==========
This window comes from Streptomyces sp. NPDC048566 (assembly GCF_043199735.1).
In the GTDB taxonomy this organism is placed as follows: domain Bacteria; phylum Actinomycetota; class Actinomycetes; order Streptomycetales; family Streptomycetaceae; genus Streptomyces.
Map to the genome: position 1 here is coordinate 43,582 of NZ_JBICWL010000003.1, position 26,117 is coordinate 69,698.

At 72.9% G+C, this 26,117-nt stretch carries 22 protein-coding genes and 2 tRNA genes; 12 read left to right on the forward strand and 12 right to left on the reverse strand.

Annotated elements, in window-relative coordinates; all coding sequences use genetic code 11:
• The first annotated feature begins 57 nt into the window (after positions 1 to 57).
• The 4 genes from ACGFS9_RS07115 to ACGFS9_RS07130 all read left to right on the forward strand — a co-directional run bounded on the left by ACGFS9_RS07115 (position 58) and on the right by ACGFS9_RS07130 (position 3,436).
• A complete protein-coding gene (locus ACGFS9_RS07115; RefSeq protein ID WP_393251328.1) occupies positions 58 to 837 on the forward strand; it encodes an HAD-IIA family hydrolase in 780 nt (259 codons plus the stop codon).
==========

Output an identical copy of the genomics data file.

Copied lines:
This window comes from Streptomyces sp. NPDC048566 (assembly GCF_043199735.1).
In the GTDB taxonomy this organism is placed as follows: domain Bacteria; phylum Actinomycetota; class Actinomycetes; order Streptomycetales; family Streptomycetaceae; genus Streptomyces.
Map to the genome: position 1 here is coordinate 43,582 of NZ_JBICWL010000003.1, position 26,117 is coordinate 69,698.

At 72.9% G+C, this 26,117-nt stretch carries 22 protein-coding genes and 2 tRNA genes; 12 read left to right on the forward strand and 12 right to left on the reverse strand.

Annotated elements, in window-relative coordinates; all coding sequences use genetic code 11:
• The first annotated feature begins 57 nt into the window (after positions 1 to 57).
• The 4 genes from ACGFS9_RS07115 to ACGFS9_RS07130 all read left to right on the forward strand — a co-directional run bounded on the left by ACGFS9_RS07115 (position 58) and on the right by ACGFS9_RS07130 (position 3,436).
• A complete protein-coding gene (locus ACGFS9_RS07115; RefSeq protein ID WP_393251328.1) occupies positions 58 to 837 on the forward strand; it encodes an HAD-IIA family hydrolase in 780 nt (259 codons plus the stop codon).